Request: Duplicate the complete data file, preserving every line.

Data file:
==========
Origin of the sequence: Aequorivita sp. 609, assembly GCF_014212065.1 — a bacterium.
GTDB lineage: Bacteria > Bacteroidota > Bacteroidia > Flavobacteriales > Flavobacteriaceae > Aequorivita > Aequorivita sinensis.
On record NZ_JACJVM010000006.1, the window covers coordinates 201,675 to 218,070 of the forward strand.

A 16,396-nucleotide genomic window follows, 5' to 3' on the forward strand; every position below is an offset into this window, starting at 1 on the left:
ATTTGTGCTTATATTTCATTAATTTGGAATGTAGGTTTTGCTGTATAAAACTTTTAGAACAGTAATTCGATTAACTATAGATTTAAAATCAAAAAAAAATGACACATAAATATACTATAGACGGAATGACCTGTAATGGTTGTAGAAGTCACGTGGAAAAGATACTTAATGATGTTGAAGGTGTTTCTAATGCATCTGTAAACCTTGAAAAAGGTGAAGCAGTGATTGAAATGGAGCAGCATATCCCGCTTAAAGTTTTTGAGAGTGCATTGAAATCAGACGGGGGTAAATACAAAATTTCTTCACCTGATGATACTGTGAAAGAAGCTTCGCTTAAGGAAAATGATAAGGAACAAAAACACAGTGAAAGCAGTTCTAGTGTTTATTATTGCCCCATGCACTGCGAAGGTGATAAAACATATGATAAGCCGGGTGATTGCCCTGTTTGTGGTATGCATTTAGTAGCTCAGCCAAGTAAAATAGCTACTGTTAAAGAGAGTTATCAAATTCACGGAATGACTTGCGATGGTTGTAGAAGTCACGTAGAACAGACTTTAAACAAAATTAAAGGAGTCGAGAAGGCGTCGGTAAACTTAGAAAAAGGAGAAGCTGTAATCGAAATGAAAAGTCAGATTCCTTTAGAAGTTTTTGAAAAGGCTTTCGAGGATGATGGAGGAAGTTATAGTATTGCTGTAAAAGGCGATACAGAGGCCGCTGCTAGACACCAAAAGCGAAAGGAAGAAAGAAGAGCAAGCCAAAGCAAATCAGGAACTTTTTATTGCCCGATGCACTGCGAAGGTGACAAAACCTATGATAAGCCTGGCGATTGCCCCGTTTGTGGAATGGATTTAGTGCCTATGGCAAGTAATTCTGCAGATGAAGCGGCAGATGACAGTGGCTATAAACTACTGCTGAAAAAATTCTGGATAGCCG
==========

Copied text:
Origin of the sequence: Aequorivita sp. 609, assembly GCF_014212065.1 — a bacterium.
GTDB lineage: Bacteria > Bacteroidota > Bacteroidia > Flavobacteriales > Flavobacteriaceae > Aequorivita > Aequorivita sinensis.
On record NZ_JACJVM010000006.1, the window covers coordinates 201,675 to 218,070 of the forward strand.

A 16,396-nucleotide genomic window follows, 5' to 3' on the forward strand; every position below is an offset into this window, starting at 1 on the left:
ATTTGTGCTTATATTTCATTAATTTGGAATGTAGGTTTTGCTGTATAAAACTTTTAGAACAGTAATTCGATTAACTATAGATTTAAAATCAAAAAAAAATGACACATAAATATACTATAGACGGAATGACCTGTAATGGTTGTAGAAGTCACGTGGAAAAGATACTTAATGATGTTGAAGGTGTTTCTAATGCATCTGTAAACCTTGAAAAAGGTGAAGCAGTGATTGAAATGGAGCAGCATATCCCGCTTAAAGTTTTTGAGAGTGCATTGAAATCAGACGGGGGTAAATACAAAATTTCTTCACCTGATGATACTGTGAAAGAAGCTTCGCTTAAGGAAAATGATAAGGAACAAAAACACAGTGAAAGCAGTTCTAGTGTTTATTATTGCCCCATGCACTGCGAAGGTGATAAAACATATGATAAGCCGGGTGATTGCCCTGTTTGTGGTATGCATTTAGTAGCTCAGCCAAGTAAAATAGCTACTGTTAAAGAGAGTTATCAAATTCACGGAATGACTTGCGATGGTTGTAGAAGTCACGTAGAACAGACTTTAAACAAAATTAAAGGAGTCGAGAAGGCGTCGGTAAACTTAGAAAAAGGAGAAGCTGTAATCGAAATGAAAAGTCAGATTCCTTTAGAAGTTTTTGAAAAGGCTTTCGAGGATGATGGAGGAAGTTATAGTATTGCTGTAAAAGGCGATACAGAGGCCGCTGCTAGACACCAAAAGCGAAAGGAAGAAAGAAGAGCAAGCCAAAGCAAATCAGGAACTTTTTATTGCCCGATGCACTGCGAAGGTGACAAAACCTATGATAAGCCTGGCGATTGCCCCGTTTGTGGAATGGATTTAGTGCCTATGGCAAGTAATTCTGCAGATGAAGCGGCAGATGACAGTGGCTATAAACTACTGCTGAAAAAATTCTGGATAGCCG